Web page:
California will award 172 delegates in the Republican presidential primary, a mother load of support that could guarantee a decisive national role for Golden State GOP voters on June 7.
Unlike several other states in the election cycle where the winner takes all delegates, California Republicans designed special rules to empower grassroots activists a few years ago.
Often dismissed or ignored, an ironic twist of fate has positioned Latino Republicans in a particularly strong position.
Under those rules, California apportions its Republican delegates by Congressional district — with each of the state’s 53 districts allocated three delegates. The overall statewide winner gets an additional 13 delegates.
The strategy may look sensible enough on paper, but there’s been an unintended consequence we’ve never had to deal with until now that California’s primary matters: the rules effectively give the greatest influence to voters in congressional districts with the least number of Republicans, conservative grassroots activists and the weakest party infrastructures.
And the rules turn all 53 districts into battle zones, presumably favoring the candidate with the strongest organization and ground game.
In California, thanks to its size and diverse demographics that overwhelm other states, it appears Latino Republicans may play an outsized role in choosing the Republican presidential nominee — potentially blocking or ensuring victory for Donald Trump.
Often dismissed or ignored, an ironic twist of fate has positioned Latino Republicans in a particularly strong position given these circumstances. Despite conventional wisdom there are a lot more Latino Republicans in California than most people realize — more precisely there are 657,684 Latino Republican voters in California.
From a national perspective, those are significant numbers — and they could rise as more Latinos register in anticipation of the June primary. In fact, there are more California Latino Republicans than ALL the Republicans in Iowa, New Hampshire, Nevada and several other influential states that have already voted.
Republican Latinos in California will have tremendous incentive to vote in the presidential primary.
Republican Latino voters are rarely heard from, given their residency in communities almost universally represented by Democrats. But under the state’s GOP presidential primary rules, the Latino Democrat districts have so few Republicans and such low turnout that a very small number of voters can win an outsized share of delegates. Because the GOP has a ‘closed’ primary system, Latino Democrats and ‘Decline to State’ voters — who are most likely to hold fervent anti-Trump views, can’t vote against him.
As a result, Latino Republicans are likely to play a decisive role in determining the Republican Presidential nominee. Ironically, they will have far greater influence in the Presidential campaign of 2016 then the 2,178,629 Latino Democrats in California who aren’t likely to be of much consequence in either the primary or general election.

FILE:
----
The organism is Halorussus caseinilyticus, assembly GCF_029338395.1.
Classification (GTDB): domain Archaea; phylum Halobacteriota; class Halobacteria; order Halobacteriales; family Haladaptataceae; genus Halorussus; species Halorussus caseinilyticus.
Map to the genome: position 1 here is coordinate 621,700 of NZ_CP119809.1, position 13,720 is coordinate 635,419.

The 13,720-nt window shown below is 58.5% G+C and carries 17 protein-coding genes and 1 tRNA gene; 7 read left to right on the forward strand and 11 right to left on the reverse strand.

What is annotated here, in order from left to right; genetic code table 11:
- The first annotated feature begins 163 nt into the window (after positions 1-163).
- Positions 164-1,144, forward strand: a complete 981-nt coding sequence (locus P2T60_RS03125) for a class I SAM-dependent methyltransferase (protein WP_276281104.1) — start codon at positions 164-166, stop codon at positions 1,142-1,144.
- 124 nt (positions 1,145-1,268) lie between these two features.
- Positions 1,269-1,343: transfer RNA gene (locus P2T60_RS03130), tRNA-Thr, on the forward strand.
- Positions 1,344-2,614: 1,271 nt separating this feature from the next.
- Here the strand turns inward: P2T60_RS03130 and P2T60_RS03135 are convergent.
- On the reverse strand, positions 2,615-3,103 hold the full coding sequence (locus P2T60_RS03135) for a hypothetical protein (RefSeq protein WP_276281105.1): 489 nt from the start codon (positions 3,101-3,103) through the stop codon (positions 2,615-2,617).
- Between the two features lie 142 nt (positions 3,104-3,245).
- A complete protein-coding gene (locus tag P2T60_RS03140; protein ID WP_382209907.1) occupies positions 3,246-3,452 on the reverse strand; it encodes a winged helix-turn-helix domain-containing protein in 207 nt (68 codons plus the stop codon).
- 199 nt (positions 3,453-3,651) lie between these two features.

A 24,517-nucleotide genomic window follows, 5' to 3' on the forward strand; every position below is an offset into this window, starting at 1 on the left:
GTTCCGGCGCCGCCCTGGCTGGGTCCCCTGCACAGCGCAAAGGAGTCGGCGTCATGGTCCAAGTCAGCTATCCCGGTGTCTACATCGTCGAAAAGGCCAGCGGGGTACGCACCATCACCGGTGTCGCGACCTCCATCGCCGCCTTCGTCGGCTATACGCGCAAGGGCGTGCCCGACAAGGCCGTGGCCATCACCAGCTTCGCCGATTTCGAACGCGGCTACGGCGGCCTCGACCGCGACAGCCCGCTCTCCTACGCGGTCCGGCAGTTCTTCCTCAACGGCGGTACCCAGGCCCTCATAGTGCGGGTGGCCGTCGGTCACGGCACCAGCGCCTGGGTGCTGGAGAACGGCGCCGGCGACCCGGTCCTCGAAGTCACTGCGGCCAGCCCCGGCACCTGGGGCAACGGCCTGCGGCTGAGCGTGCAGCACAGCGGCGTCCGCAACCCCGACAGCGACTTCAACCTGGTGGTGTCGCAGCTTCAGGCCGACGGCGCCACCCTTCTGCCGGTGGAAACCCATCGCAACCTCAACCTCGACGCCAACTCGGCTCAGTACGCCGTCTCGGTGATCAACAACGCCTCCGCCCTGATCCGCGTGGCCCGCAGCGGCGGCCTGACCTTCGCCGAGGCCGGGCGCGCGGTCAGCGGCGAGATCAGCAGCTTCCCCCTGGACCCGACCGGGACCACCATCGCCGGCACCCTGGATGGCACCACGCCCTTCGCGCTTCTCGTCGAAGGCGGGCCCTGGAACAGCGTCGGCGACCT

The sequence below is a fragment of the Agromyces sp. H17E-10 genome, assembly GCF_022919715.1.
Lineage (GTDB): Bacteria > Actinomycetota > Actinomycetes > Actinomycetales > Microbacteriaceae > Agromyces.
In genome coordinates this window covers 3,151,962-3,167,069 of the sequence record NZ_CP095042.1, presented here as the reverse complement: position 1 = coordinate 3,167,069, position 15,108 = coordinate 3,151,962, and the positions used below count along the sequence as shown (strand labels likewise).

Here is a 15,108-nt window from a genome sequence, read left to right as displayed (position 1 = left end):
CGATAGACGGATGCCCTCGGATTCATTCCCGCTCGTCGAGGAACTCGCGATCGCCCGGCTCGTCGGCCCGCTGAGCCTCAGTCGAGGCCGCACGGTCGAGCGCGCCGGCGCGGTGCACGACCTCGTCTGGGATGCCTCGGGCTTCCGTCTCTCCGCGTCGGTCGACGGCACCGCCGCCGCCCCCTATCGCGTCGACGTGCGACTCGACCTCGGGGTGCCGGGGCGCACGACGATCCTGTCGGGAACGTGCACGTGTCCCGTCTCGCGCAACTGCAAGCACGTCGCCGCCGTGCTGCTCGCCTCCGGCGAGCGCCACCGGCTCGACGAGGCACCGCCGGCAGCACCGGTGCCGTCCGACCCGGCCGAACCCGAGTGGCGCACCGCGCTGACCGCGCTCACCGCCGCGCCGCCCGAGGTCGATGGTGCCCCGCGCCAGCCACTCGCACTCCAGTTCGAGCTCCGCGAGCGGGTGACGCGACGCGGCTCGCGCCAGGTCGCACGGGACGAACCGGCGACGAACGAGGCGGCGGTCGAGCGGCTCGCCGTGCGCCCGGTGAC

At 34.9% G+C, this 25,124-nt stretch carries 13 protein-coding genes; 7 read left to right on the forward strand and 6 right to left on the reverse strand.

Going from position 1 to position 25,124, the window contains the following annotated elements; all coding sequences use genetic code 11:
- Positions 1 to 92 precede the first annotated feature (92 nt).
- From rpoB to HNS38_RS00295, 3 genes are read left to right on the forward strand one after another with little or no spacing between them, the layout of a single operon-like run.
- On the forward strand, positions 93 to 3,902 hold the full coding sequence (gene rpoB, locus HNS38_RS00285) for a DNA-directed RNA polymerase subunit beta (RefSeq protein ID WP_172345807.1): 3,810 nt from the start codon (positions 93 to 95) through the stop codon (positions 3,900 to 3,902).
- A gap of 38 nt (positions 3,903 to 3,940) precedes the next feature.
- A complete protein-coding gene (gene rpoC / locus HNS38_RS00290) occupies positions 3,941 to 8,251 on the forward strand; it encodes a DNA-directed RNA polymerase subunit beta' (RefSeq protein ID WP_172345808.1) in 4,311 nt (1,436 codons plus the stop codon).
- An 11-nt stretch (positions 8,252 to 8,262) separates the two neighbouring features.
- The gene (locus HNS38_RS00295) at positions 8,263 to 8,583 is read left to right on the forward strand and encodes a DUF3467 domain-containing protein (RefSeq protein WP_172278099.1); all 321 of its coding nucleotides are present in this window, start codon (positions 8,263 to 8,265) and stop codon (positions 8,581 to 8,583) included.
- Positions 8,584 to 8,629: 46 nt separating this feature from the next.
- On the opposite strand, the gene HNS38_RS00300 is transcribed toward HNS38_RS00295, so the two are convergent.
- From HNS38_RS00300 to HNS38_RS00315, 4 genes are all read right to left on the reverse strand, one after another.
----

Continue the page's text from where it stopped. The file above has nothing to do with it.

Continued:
Of the 53 congressional districts, 40 are represented by Democrats. Of those 40, 10 are Latino seats, almost all with significant Latino populations. In these districts a simple plurality of a few Republican voters will lock up 3 delegates per district:
–120 GOP delegates will be selected in Democrat held districts, that’s more than every other state except Texas (155). Florida has 99 and New York is next with 95.
–30 delegates will be selected from Latino Democrat seats, that’s more than all the delegates in 20 states.
Republican Latinos in California will have tremendous incentive to vote in the presidential primary. With their outsized influence across many congressional districts, they have the opportunity to make their voices heard on such issues as immigration, international trade agreements, health care and Trump’s vow to build a wall between the United States and Mexico.
It’s also important to note that outside of Texas, Cruz has performed worse than Trump with Latino Republicans in Nevada, Puerto Rico and Florida.
From an organizational standpoint, Cruz has claimed a big jump on Trump and Kasich. The Texas senator has been organizing ground staff in California for several months. His opponents are just getting started. However, there is little to work with since dozens of these districts haven’t seen Republican activity in decades.
As Jon Fleischman, publisher of the influential conservative website “The FlashReport,” stated, “so starved of Republicans are these areas that the presidential campaigns are having a hard time finding even three delegates to send to convention, let alone building some kind of campaign organization in these districts.”
It’s also important to note that outside of Texas, Cruz has performed worse than Trump with Latino Republicans in Nevada, Puerto Rico and Florida, though recent surveys have shown him doing better in California recently.
If none of the three remaining candidates reaches the Republican National Convention this summer without 1,237 delegates, the Cleveland spectacle will see a fight for delegates on the floor of the convention. Given those numbers, California’s 172 delegates can make the difference. And of those, Latinos in California are sizing up to be a deciding factor.
Ed’s Note: Mike Madrid is a veteran Sacramento GOP political consultant and an expert in Latino voting trends. He is a partner in GrassrootsLab.